It is obvious that nursing practitioners can't afford to continue practicing only with their basic education. Neither can they depend on obsolete policies gained from educators who insist on using outdated principles and "facts" from the twentieth century. Additionally, gaining experience at the patient's bedside on a day-to-day basis doesn't necessarily mean that a nurse is current. On the contrary, it has been revealed that incorporation of new knowledge into nursing practice can take as much as seventeen years in certain circumstances (Balas & Boren, 2000). The time taken in integrating new knowledge into practice is scary. Another argument that has been put forth to support continuing education is that continued learning has in fact been listed on a report by the Pew Commission as one of the twenty-one competencies for current health care professionals (Bellack & O'Neill, 2000). All nursing practitioners who have specialty certification ought to show evidence of participating or attending continuing education programs, if they want to renew their certifications/licensing. Therefore, continuing education is evidence of specialization in nursing practice (Skees J., 2010).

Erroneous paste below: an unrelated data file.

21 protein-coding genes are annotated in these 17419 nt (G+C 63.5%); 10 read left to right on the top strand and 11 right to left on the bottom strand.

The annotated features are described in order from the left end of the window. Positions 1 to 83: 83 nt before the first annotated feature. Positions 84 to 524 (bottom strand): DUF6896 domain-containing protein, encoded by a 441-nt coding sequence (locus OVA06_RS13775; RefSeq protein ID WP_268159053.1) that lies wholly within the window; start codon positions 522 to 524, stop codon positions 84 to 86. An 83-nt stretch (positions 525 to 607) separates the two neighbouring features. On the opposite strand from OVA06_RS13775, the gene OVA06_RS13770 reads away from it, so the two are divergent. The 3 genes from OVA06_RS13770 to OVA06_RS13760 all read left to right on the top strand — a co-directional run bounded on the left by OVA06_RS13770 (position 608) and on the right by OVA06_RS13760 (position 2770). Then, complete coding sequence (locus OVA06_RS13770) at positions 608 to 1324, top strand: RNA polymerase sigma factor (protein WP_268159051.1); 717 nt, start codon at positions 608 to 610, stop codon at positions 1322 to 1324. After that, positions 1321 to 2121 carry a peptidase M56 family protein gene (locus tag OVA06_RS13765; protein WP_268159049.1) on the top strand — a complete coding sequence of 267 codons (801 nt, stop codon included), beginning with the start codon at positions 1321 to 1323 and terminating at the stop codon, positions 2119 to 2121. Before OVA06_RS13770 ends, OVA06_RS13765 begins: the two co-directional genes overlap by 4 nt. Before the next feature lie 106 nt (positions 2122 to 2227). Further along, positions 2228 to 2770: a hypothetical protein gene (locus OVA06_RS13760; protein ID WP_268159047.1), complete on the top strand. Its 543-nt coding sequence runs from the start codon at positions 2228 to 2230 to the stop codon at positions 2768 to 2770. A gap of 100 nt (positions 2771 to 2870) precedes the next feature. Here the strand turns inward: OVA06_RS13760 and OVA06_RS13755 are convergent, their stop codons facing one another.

Impact on Knowledge and Attitudes
The IOM (Institute of medicine) in a 2010 report that reviewed available literature looked at the impact of continuing education on clinical outcomes. Even though there were challenges in assessing outcomes, the report revealed that continuing education can enhance clinical outcomes, change attitudes and behaviors, and improve knowledge base. Continuing education has also been proved to enhance the professional conduct of nurses and also to increase their knowledge in patient management and their overall nursing practice (Gallagher, 2006). According to Florence Nightingale, nurses should always learn constantly, not just through experience and observation, but also through seeking new evidence and knowledge (Nightingale, 1859). Florence had recognized that the then accepted way of nursing conduct was not the best and she worked hard to come up with new ways of creating better nursing environments. This is similar to the current situation. Commitment to continuing education is a professional duty that nurses have to fulfill in order to ensure enhanced patient outcomes (Witt, 2011).
Relationship to Professional Certification